advice to my
written by Maise
When I was 14, I realised I wasn’t straight. This was overwhelming and terrifying; I wasn’t sure what this meant for my future and who I might be. Regardless of how old you are, it’s never too late to question whether you are part of the community. Here’s some things I wish my younger self knew.
Take your time.
There’s often a lot of pressure to place yourself in a label and fit neatly into that box. You might have friends that are also LGBTQ+, know their identity and are proud of it. Not everyone does and that is okay, exploration is such an important part of finding out who you are. Don’t fear exploring different labels, that doesn’t mean you’re faking it or doing it for attention. It takes everyone time.
Similarly, just because you’ve found a label that suits you – you don’t have to fit into any of the rigid stereotypes associated with those labels. As a lesbian I know I thought I ‘had’ to wear flannels so people would know I was a lesbian. There is no one way to be LGBTQ+, dress how you want I promise you’ll find your people.
You aren’t lying to people if you don’t come out to them straight away.
I felt pressure to tell my friends straight away when I wasn’t ready because I thought I was lying to them about who I was. I was still uncomfortable about who I was, and this has had an impact on my own relationship with being a lesbian.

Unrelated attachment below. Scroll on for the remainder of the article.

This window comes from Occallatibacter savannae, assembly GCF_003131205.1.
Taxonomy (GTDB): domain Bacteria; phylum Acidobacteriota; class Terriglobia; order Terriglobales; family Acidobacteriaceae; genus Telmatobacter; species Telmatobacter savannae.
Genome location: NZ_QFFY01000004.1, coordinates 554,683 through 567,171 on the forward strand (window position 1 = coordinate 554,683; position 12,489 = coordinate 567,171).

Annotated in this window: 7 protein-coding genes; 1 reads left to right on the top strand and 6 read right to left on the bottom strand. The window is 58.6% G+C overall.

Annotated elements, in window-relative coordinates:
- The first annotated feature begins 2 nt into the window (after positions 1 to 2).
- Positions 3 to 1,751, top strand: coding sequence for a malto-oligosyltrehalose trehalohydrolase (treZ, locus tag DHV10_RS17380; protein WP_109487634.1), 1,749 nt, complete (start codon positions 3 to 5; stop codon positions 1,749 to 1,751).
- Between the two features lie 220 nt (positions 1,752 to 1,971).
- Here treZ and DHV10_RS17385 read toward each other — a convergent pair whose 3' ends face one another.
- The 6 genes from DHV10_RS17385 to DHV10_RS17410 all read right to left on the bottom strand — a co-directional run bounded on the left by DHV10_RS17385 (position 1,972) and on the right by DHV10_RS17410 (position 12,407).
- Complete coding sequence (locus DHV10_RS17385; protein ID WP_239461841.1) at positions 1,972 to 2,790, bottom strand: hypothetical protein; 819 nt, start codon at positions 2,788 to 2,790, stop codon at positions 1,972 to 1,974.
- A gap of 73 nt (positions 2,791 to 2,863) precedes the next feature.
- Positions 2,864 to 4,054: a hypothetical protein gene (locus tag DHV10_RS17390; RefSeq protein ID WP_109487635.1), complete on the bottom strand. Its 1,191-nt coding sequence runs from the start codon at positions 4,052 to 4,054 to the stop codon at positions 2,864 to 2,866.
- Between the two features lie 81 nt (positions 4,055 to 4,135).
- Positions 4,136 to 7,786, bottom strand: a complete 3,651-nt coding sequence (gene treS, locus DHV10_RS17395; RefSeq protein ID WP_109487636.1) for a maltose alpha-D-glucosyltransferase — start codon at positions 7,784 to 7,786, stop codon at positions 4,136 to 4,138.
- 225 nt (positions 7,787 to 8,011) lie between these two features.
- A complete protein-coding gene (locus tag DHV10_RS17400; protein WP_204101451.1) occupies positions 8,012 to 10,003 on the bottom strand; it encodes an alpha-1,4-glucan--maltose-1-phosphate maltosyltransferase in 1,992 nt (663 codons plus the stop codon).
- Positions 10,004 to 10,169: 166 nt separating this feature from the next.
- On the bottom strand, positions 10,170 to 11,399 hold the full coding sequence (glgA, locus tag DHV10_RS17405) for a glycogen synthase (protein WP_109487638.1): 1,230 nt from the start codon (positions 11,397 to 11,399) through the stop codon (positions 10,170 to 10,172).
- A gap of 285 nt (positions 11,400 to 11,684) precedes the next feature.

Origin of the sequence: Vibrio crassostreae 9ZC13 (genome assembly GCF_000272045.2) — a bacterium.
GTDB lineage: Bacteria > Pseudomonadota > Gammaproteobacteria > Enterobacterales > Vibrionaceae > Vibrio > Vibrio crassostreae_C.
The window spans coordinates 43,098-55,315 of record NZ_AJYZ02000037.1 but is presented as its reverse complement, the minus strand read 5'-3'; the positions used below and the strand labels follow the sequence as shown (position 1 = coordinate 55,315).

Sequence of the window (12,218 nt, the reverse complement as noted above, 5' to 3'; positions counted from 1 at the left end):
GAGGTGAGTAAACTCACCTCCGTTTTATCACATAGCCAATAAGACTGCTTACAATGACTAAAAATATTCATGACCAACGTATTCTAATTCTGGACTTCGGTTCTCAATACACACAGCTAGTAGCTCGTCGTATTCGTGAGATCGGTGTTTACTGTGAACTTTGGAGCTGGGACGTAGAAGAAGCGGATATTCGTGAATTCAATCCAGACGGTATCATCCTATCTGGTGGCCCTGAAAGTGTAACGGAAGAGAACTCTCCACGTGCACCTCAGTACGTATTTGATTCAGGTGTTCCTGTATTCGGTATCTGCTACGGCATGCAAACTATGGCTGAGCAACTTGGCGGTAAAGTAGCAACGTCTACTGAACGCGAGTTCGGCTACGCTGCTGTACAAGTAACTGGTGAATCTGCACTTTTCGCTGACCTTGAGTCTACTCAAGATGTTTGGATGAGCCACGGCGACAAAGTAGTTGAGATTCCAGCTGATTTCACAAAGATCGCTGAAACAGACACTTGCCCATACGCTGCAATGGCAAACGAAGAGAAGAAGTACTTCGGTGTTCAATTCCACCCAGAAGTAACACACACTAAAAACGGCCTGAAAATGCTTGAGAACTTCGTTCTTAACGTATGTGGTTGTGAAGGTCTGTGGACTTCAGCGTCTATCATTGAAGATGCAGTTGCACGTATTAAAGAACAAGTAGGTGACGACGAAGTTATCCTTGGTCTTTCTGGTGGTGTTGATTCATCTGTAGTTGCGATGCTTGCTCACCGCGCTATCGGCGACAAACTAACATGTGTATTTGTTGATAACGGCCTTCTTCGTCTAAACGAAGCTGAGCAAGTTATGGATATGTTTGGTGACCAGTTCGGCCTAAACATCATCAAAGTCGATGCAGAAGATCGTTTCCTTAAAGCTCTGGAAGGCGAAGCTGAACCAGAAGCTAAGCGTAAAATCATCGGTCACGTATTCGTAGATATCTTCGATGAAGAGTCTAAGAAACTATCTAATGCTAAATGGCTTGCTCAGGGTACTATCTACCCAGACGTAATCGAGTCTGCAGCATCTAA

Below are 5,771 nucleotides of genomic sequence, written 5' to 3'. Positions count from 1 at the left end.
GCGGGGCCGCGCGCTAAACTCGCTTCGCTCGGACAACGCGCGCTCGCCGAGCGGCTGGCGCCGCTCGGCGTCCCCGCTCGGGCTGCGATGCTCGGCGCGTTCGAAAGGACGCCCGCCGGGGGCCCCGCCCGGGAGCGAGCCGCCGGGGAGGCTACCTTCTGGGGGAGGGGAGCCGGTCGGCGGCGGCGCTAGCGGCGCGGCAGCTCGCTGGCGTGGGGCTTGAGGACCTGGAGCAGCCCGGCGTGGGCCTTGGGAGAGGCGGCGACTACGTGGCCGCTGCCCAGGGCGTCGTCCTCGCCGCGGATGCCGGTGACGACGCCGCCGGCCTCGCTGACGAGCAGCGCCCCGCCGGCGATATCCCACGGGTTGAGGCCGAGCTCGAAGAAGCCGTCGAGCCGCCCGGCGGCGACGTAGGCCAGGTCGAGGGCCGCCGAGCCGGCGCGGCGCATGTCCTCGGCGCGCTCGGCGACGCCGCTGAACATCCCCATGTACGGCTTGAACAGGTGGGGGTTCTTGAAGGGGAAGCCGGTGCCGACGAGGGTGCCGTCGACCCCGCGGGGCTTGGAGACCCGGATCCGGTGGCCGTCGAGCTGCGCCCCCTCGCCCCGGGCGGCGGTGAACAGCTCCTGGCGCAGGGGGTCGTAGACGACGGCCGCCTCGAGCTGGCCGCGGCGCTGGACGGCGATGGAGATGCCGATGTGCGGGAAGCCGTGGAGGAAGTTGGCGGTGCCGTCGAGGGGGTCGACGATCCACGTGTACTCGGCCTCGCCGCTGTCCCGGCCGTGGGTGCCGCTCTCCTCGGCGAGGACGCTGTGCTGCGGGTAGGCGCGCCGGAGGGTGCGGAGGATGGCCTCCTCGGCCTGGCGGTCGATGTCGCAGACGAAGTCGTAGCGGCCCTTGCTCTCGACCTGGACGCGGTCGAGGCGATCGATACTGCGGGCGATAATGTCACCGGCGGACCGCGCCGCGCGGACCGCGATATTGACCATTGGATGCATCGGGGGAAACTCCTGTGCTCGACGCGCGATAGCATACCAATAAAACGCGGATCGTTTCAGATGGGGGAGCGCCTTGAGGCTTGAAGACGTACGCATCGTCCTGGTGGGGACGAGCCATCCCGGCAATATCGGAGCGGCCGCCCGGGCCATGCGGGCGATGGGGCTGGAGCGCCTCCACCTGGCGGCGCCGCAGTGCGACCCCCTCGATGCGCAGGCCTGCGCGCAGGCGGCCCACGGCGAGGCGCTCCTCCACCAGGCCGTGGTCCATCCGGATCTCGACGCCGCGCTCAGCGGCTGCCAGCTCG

You aren’t misleading anyone by not telling them you are/ might be LGBTQ+, we’re all on our own journeys towards self-acceptance. It doesn’t matter what age you decide to come out at, there will always be a community waiting for you.
Don’t be scared to call out friends that think its okay to out you, be homophobic or transphobic. People that consider this okay and won’t stop when asked not to, don’t deserve your friendship. You will find other people that love and accept you for who you are. Putting up with individuals like this is not fair on yourself and can hinder your own self-acceptance.
Schools aren’t known for teaching loads about being LGBTQ+, encourage your school to have a more inclusive curriculum or start an LGBTQ+ Society (if you’re in a position to do so).
I highly recommend taking the time to educate yourself on the community’s history, the first pride was a riot started by a black butch lesbian – Storm Delaverie after they experienced police harassment outside the Stonewall Inn. Understanding the strength that comes from being within a community that has never stopped fighting for its right to exist is empowering. Learning about the resistance we have given to the white heteronormative establishment gives me strength. Learn about Magnus Hirschfield, learn about STAR, learn about AIDS.
Its okay to be LGBTQ+
If you’re questioning or still coming to terms with your identity, I think one thing people forget to mention is – it is okay to be LGBTQ+. It’s scary and changes some of the expectations people had for you, we live in an absurd world and there is nothing set in stone. Its up to you to carve out your identity and decide who you are regardless of what others consider to be the ideal path.